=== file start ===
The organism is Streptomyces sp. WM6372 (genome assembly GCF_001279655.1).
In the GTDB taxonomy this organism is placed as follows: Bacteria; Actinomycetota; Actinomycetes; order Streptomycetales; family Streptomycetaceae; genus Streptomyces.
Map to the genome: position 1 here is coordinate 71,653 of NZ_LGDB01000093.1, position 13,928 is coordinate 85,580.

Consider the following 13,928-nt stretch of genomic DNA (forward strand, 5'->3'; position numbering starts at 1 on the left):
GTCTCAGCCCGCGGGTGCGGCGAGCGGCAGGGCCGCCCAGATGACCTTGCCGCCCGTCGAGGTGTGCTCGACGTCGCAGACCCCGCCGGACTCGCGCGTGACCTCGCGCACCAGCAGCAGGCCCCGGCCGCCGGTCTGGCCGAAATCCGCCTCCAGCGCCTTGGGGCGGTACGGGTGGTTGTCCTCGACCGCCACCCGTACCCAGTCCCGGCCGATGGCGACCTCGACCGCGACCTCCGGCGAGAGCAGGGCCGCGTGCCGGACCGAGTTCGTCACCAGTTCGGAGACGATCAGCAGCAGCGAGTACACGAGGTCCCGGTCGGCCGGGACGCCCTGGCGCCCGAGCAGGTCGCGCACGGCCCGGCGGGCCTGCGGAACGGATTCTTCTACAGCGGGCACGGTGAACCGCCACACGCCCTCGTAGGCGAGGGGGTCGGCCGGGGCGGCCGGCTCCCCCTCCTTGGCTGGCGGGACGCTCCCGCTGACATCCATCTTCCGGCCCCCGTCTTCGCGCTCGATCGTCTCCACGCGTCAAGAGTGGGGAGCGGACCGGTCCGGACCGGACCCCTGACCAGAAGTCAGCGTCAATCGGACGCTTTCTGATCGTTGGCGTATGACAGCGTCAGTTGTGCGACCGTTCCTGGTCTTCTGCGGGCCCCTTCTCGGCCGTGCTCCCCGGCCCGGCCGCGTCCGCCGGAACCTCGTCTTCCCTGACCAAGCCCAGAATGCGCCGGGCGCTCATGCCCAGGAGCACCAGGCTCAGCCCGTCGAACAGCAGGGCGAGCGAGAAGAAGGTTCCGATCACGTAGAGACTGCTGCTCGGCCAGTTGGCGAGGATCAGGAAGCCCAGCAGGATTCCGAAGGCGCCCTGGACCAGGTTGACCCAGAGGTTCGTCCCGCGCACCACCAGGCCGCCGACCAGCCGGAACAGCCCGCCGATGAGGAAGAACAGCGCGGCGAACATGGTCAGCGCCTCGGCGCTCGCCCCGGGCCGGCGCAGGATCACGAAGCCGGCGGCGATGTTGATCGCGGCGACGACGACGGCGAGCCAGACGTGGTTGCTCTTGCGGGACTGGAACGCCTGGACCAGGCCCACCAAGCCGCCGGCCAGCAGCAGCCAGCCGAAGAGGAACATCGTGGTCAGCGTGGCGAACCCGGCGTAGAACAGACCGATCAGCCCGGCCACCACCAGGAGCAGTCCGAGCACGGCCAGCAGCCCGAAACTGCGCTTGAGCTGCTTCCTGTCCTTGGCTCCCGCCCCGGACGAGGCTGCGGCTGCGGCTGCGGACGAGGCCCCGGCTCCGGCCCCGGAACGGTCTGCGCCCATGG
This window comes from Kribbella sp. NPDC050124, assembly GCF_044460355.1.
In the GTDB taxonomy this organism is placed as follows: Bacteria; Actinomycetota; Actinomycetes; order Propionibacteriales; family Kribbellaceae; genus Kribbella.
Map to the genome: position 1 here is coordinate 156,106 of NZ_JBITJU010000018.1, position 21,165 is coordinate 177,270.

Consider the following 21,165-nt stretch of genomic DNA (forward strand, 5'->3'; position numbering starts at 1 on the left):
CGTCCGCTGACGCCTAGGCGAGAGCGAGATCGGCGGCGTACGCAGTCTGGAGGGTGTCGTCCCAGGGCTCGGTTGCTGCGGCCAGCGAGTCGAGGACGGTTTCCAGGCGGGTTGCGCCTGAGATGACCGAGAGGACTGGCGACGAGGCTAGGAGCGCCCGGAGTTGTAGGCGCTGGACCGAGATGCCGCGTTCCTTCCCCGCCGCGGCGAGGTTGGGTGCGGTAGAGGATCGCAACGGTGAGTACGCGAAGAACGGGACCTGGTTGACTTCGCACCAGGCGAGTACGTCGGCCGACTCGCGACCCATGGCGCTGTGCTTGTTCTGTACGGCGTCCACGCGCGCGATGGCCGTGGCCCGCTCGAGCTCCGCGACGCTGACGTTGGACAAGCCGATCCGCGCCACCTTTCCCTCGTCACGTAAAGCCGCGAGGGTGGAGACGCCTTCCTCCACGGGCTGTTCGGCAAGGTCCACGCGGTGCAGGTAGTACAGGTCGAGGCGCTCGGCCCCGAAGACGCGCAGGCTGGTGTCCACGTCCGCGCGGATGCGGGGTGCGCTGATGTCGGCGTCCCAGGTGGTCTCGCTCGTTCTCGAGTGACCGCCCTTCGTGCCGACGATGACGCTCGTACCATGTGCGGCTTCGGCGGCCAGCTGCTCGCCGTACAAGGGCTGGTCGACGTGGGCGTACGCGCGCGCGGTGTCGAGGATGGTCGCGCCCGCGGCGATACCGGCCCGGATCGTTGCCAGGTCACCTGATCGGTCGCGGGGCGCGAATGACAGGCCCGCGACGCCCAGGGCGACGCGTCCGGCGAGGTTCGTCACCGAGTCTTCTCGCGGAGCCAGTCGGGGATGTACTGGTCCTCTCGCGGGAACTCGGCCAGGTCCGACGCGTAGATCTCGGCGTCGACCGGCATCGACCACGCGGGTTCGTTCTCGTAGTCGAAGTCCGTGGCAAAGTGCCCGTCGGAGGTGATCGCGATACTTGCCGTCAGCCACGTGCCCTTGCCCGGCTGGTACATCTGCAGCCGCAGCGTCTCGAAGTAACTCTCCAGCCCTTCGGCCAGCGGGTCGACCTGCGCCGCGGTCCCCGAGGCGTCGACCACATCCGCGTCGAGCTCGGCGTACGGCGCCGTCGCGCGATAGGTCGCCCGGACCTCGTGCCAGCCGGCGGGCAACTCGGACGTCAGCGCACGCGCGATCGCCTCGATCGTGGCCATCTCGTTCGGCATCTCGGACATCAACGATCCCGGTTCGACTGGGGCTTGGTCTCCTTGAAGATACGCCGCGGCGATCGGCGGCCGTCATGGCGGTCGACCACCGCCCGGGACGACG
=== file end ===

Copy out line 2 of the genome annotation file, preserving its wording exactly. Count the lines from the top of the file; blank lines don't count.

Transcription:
In the GTDB taxonomy this organism is placed as follows: Bacteria; Actinomycetota; Actinomycetes; order Streptomycetales; family Streptomycetaceae; genus Streptomyces.